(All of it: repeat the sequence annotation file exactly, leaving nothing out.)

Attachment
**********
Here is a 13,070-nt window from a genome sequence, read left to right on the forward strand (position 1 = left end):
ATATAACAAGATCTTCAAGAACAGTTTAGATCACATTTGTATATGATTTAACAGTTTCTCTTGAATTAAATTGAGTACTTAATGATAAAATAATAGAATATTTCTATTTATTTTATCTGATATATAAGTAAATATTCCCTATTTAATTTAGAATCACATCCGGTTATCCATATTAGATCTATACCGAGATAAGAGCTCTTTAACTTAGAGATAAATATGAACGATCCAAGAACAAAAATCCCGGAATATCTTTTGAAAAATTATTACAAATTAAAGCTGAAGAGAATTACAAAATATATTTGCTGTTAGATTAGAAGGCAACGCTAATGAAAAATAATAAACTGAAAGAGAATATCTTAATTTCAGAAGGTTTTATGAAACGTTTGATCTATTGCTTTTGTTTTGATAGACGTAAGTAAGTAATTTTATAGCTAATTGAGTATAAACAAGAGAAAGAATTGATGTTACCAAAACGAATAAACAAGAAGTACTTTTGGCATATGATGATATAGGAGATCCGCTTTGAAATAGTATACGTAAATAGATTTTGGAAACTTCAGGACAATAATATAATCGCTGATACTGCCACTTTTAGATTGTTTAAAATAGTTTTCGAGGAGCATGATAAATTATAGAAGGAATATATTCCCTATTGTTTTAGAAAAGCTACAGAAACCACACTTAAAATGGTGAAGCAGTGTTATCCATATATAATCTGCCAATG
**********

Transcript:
Here is a 13,070-nt window from a genome sequence, read left to right on the forward strand (position 1 = left end):
ATATAACAAGATCTTCAAGAACAGTTTAGATCACATTTGTATATGATTTAACAGTTTCTCTTGAATTAAATTGAGTACTTAATGATAAAATAATAGAATATTTCTATTTATTTTATCTGATATATAAGTAAATATTCCCTATTTAATTTAGAATCACATCCGGTTATCCATATTAGATCTATACCGAGATAAGAGCTCTTTAACTTAGAGATAAATATGAACGATCCAAGAACAAAAATCCCGGAATATCTTTTGAAAAATTATTACAAATTAAAGCTGAAGAGAATTACAAAATATATTTGCTGTTAGATTAGAAGGCAACGCTAATGAAAAATAATAAACTGAAAGAGAATATCTTAATTTCAGAAGGTTTTATGAAACGTTTGATCTATTGCTTTTGTTTTGATAGACGTAAGTAAGTAATTTTATAGCTAATTGAGTATAAACAAGAGAAAGAATTGATGTTACCAAAACGAATAAACAAGAAGTACTTTTGGCATATGATGATATAGGAGATCCGCTTTGAAATAGTATACGTAAATAGATTTTGGAAACTTCAGGACAATAATATAATCGCTGATACTGCCACTTTTAGATTGTTTAAAATAGTTTTCGAGGAGCATGATAAATTATAGAAGGAATATATTCCCTATTGTTTTAGAAAAGCTACAGAAACCACACTTAAAATGGTGAAGCAGTGTTATCCATATATAATCTGCCAATG